In an e-mail, Tor project leader Roger Dingledine said the requirements of the attack greatly limited its effectiveness in real-world settings. First, he said, the adversary must control one of the entry guards a hidden service is using. Such entry guards in theory are assigned randomly, so attackers would have to operate a large number of Tor nodes to have a reasonable expectation of seeing traffic of a given hidden service. Additionally, he cited research from last year arguing that researchers routinely exaggerate the risk of website fingerprinting on anonymity.

He went on to question the "classifier" algorithm that allowed the researchers to identify certain traffic as belonging to a Tor hidden service. It wouldn't be hard to thwart it, he said, by adding random padding to the data being sent.

"It's not surprising that their classifier basically stops working in the face of more padding," he wrote. "Classifiers are notoriously brittle when you change the situation on them. So the next research step is to find out if it's easy or hard to design a classifier that isn't fooled by padding.

The full text of Dingledine's e-mail is below:

This is a well-written paper. I enjoyed reading it, and I'm glad the researchers are continuing to work in this space.

First, for background, run (don't walk) to Mike Perry's blog post explaining why website fingerprinting papers have historically overestimated the risks for users:
and then check out Marc Juarez et al's followup paper from last year's ACM CCS that backs up many of Mike's concerns:

To recap, this new paper describes three phases. In the first phase, they hope to get lucky and end up operating the entry guard for the Tor user they're trying to target. In the second phase, the target user loads some web page using Tor, and they use a classifier to guess whether the web page was in onion-space or not. Lastly, if the first classifier said "yes it was", they use a separate classifier to guess which onion site it was.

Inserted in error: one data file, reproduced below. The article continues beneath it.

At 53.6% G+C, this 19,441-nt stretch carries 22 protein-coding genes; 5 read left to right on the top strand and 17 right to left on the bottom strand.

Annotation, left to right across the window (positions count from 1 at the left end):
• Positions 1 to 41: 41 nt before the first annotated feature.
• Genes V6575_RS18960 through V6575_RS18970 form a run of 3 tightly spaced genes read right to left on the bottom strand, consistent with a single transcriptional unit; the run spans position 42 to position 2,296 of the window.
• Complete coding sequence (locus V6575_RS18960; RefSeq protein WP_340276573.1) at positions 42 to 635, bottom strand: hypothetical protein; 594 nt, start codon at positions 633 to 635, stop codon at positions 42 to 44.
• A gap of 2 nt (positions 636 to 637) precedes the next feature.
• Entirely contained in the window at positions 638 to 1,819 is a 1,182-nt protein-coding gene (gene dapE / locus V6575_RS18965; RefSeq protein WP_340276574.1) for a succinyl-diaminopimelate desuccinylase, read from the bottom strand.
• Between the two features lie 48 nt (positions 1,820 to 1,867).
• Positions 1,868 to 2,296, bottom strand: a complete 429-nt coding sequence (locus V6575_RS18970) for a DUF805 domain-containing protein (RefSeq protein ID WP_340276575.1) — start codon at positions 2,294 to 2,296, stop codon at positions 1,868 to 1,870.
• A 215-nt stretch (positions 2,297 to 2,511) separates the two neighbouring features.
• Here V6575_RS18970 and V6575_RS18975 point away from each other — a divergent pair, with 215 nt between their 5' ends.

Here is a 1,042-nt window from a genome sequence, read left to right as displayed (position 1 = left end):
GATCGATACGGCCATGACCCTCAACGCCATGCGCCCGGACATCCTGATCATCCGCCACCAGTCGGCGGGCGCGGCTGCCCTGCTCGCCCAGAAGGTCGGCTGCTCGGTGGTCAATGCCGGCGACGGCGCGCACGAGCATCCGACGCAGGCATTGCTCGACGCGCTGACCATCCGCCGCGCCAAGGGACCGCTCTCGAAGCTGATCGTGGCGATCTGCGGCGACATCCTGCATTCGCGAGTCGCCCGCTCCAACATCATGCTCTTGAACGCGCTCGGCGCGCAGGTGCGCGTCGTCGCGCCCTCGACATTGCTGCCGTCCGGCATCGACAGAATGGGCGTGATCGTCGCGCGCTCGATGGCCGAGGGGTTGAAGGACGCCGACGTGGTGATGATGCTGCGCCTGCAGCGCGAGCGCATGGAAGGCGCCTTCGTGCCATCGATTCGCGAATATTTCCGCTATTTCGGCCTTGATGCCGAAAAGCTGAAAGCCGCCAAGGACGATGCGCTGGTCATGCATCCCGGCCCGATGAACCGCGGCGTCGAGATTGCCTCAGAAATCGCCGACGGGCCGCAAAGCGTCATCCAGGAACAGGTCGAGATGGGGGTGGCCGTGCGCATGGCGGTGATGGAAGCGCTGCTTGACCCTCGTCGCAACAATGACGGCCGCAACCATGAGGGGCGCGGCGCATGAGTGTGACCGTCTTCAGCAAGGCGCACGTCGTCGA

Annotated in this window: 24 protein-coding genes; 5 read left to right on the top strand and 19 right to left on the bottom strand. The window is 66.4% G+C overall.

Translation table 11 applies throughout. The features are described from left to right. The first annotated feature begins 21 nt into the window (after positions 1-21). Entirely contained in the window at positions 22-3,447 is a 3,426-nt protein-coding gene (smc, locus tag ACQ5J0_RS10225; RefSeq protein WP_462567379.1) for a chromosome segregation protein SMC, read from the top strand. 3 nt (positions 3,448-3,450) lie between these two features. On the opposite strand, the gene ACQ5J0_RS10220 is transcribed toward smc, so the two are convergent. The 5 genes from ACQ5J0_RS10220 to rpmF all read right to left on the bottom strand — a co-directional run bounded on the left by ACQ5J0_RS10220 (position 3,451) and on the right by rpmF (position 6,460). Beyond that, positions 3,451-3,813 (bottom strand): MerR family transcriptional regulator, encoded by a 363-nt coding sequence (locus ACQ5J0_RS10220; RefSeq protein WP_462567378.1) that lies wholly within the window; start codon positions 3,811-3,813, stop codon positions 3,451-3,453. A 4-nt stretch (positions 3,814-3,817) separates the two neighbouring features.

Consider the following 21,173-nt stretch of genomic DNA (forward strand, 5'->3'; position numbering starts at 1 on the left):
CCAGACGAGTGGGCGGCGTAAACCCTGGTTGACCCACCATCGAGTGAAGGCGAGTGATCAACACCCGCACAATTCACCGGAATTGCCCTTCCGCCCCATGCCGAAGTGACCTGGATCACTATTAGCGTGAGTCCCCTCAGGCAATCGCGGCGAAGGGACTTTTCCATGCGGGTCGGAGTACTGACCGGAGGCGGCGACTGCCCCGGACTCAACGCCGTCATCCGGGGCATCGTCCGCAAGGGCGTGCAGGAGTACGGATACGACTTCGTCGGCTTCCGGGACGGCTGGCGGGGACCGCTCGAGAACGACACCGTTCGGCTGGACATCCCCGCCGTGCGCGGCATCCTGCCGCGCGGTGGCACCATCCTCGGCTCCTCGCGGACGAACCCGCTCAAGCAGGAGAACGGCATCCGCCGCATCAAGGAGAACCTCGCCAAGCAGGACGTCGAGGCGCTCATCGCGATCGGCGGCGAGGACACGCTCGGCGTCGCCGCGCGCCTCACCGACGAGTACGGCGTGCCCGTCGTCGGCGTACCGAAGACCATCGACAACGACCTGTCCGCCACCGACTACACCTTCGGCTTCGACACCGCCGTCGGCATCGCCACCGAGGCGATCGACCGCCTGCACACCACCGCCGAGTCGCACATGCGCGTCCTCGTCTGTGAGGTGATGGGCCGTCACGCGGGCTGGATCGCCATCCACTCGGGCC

The first big question comes in phase three: is their website fingerprinting classifier actually accurate in practice? They consider a world of 1000 front pages, but and other onion-space crawlers have found millions of pages by looking beyond front pages. Their 2.9% false positive rate becomes enormous in the face of this many pages—and the result is that the vast majority of the classification guesses will be mistakes.

For example, if the user loads ten pages, and the classifier outputs a guess for each web page she loads, will it output a stream of "She went to Facebook!" "She went to Riseup!" "She went to Wildleaks!" while actually she was just reading posts in a Bitcoin forum the whole time? Maybe they can design a classifier that works well when faced with many more web pages, but the paper doesn't show one, and Marc Juarez's paper argues convincingly that it's hard to do.

The second big question is whether adding a few padding cells would fool their "is this a connection to an onion service" classifier. We haven't tried to hide that in the current Tor protocol, and the paper presents what looks like a great classifier. It's not surprising that their classifier basically stops working in the face of more padding though: classifiers are notoriously brittle when you change the situation on them. So the next research step is to find out if it's easy or hard to design a classifier that isn't fooled by padding.

I look forward to continued attention by the research community to work toward answers to these two questions. I think it would be especially fruitful to look also at true positive rates and false positives of both classifiers together, which might show more clearly (or not) that a small change in the first classifier has a big impact on foiling the second classifier. That is, if we can make it even a little bit more likely that the "is it an onion site" classifier guesses wrong, we could make the job of the website fingerprinting classifier much harder because it has to consider the billions of pages on the rest of the web too.